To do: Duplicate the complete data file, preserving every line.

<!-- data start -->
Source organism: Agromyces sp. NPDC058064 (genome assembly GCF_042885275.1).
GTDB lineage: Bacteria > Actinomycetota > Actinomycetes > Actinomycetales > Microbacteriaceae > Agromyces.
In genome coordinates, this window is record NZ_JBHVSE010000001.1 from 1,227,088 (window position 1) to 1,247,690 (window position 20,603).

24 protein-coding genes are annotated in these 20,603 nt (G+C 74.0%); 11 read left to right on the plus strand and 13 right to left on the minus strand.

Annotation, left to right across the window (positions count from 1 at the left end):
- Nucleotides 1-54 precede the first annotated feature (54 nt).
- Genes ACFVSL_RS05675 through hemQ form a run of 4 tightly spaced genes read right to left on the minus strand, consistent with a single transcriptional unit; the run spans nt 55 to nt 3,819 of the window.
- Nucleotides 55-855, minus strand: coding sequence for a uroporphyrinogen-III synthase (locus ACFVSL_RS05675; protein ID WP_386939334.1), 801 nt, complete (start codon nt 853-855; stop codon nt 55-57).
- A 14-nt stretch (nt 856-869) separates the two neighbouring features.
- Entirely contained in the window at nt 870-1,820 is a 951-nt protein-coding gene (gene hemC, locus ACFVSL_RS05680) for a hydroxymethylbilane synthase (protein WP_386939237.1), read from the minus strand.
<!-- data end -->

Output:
Source organism: Agromyces sp. NPDC058064 (genome assembly GCF_042885275.1).
GTDB lineage: Bacteria > Actinomycetota > Actinomycetes > Actinomycetales > Microbacteriaceae > Agromyces.
In genome coordinates, this window is record NZ_JBHVSE010000001.1 from 1,227,088 (window position 1) to 1,247,690 (window position 20,603).

24 protein-coding genes are annotated in these 20,603 nt (G+C 74.0%); 11 read left to right on the plus strand and 13 right to left on the minus strand.

Annotation, left to right across the window (positions count from 1 at the left end):
- Nucleotides 1-54 precede the first annotated feature (54 nt).
- Genes ACFVSL_RS05675 through hemQ form a run of 4 tightly spaced genes read right to left on the minus strand, consistent with a single transcriptional unit; the run spans nt 55 to nt 3,819 of the window.
- Nucleotides 55-855, minus strand: coding sequence for a uroporphyrinogen-III synthase (locus ACFVSL_RS05675; protein ID WP_386939334.1), 801 nt, complete (start codon nt 853-855; stop codon nt 55-57).
- A 14-nt stretch (nt 856-869) separates the two neighbouring features.
- Entirely contained in the window at nt 870-1,820 is a 951-nt protein-coding gene (gene hemC, locus ACFVSL_RS05680) for a hydroxymethylbilane synthase (protein WP_386939237.1), read from the minus strand.